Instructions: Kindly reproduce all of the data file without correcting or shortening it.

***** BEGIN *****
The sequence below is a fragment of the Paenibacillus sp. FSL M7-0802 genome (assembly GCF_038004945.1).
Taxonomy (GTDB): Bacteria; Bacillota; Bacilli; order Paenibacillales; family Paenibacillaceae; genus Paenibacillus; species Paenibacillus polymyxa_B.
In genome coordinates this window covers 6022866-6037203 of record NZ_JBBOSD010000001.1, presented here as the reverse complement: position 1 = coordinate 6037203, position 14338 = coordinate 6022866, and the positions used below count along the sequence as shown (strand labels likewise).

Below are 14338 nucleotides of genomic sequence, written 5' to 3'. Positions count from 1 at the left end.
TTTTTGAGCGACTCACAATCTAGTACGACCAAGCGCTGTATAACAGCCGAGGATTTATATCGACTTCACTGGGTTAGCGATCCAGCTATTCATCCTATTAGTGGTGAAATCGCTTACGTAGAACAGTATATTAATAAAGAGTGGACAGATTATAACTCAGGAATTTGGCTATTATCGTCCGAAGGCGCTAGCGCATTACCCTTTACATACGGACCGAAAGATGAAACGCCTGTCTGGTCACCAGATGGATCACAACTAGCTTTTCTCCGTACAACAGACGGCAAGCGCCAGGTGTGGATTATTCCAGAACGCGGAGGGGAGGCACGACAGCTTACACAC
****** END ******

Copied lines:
The sequence below is a fragment of the Paenibacillus sp. FSL M7-0802 genome (assembly GCF_038004945.1).
Taxonomy (GTDB): Bacteria; Bacillota; Bacilli; order Paenibacillales; family Paenibacillaceae; genus Paenibacillus; species Paenibacillus polymyxa_B.
In genome coordinates this window covers 6022866-6037203 of record NZ_JBBOSD010000001.1, presented here as the reverse complement: position 1 = coordinate 6037203, position 14338 = coordinate 6022866, and the positions used below count along the sequence as shown (strand labels likewise).

Below are 14338 nucleotides of genomic sequence, written 5' to 3'. Positions count from 1 at the left end.
TTTTTGAGCGACTCACAATCTAGTACGACCAAGCGCTGTATAACAGCCGAGGATTTATATCGACTTCACTGGGTTAGCGATCCAGCTATTCATCCTATTAGTGGTGAAATCGCTTACGTAGAACAGTATATTAATAAAGAGTGGACAGATTATAACTCAGGAATTTGGCTATTATCGTCCGAAGGCGCTAGCGCATTACCCTTTACATACGGACCGAAAGATGAAACGCCTGTCTGGTCACCAGATGGATCACAACTAGCTTTTCTCCGTACAACAGACGGCAAGCGCCAGGTGTGGATTATTCCAGAACGCGGAGGGGAGGCACGACAGCTTACACAC